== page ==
Day 22: Finding My Light
Here in the Northern latitudes, the sun sets earlier and earlier as the month of December wanes and winter sets in, sucking my happiness with it. And then on December 22nd, the light returns and the days get longer and I get happier.
My life was proceeding down a similar path as the winter sun in the year 2000. My life as a mechanical engineer was not bringing me the joy it once had and I yearned for a change. I dropped from full time to part time, while I took classes in fire fighting, with a goal at that time to combine my love for fire, safety and engineering into some grand new career path as a fire safety engineer. I had attained my license as an Emergency Medical Technician and Firefighter 1, when I was approached by a young woman and her long haired, hippy looking psychiatrist father to take on the responsibility of fire and safety for a music and arts festival in the desert at a place called 3 Sided Whole. There would be DJs, live bands, shamanic rituals, fire performers, burning effigies, art classes, peace, love and kumbayas. I would have a full MASH tent (Mobile Army Surgical Hospital), volunteers and full say on what could burn and when it could burn. I was very intrigued and said I would do it, even though I was not at all clear on exactly what the event was about. A few planning meetings later, I set out for the desert to help set up the MASH tent and figure out how I could make the event safe for an untold number of people.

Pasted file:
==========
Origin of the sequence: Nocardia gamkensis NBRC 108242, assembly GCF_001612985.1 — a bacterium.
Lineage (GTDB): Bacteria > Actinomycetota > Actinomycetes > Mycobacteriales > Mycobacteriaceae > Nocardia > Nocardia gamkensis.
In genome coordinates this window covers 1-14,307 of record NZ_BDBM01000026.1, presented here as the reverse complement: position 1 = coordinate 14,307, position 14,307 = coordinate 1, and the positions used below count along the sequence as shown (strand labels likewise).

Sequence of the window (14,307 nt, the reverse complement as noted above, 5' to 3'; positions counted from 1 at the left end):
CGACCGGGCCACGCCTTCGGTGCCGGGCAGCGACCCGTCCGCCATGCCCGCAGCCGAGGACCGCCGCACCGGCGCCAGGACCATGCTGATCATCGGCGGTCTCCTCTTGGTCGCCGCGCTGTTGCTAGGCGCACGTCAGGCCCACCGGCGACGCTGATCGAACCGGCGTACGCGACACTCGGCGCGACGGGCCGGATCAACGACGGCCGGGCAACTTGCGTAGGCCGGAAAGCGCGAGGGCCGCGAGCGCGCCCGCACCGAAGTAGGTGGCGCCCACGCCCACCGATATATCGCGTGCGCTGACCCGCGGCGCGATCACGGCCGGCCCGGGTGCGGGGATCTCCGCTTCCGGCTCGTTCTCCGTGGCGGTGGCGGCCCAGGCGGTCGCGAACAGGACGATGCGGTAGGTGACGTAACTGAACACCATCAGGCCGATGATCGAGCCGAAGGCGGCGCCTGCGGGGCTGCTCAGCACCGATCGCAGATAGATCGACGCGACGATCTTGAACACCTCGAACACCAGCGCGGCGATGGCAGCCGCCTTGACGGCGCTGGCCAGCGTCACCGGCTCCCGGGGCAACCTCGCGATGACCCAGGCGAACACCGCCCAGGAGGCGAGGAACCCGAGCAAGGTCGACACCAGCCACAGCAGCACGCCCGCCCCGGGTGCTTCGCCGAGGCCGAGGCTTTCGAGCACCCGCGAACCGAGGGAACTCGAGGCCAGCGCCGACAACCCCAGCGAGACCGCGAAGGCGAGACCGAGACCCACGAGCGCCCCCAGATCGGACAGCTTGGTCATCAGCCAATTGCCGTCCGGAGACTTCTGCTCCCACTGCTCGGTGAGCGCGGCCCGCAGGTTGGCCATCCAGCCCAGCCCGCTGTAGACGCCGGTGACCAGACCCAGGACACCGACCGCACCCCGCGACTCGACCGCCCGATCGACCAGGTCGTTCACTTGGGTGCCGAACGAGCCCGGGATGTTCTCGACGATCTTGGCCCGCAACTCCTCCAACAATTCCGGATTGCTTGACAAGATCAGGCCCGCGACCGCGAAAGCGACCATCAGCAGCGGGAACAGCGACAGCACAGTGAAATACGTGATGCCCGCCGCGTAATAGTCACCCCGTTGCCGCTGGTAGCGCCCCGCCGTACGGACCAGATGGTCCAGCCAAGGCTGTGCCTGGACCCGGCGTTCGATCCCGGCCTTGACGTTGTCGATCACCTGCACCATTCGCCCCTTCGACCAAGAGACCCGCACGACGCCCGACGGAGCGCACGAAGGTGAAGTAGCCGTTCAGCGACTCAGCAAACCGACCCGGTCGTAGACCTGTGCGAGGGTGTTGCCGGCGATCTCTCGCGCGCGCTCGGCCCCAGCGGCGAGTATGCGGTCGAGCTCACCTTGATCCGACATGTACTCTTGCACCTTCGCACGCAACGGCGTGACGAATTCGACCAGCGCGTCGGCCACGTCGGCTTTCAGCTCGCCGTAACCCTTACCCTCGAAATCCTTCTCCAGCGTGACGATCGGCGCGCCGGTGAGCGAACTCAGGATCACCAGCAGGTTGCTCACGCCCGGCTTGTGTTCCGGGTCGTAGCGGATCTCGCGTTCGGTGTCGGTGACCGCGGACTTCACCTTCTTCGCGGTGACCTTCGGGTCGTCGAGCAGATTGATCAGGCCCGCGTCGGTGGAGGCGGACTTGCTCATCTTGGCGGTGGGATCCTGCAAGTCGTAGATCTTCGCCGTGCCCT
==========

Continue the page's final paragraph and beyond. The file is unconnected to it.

Many miles outside of the city, in the deep desert was a wide open area of dirt, cacti, desert grasses, sagebrush and tumbleweeds running through arroyos and mesas. Pretty much a landscape of many shades of brown, red and greys, with punches of bright pinks, purples and yellows on the cacti and wildflowers. The small ranch where the event would be held had a partially excavated hill that formed 3 sides around an open hole. The event name 3 Sided Whole was adopted from this weird feature and the desire to make all of our lives Whole at this festival. I tramped around and located spaces for a helicopter landing (in case of an emergency evacuation), flat area for the MASH tent and locations for fire extinguishers. It was exciting to put all of my fire and safety experience in a real world situation. Well, I may have looked and sounded like I knew what I was doing, but that was just from confidence gained in the many years I worked in engineering project management. Truth was, I was in way over my head.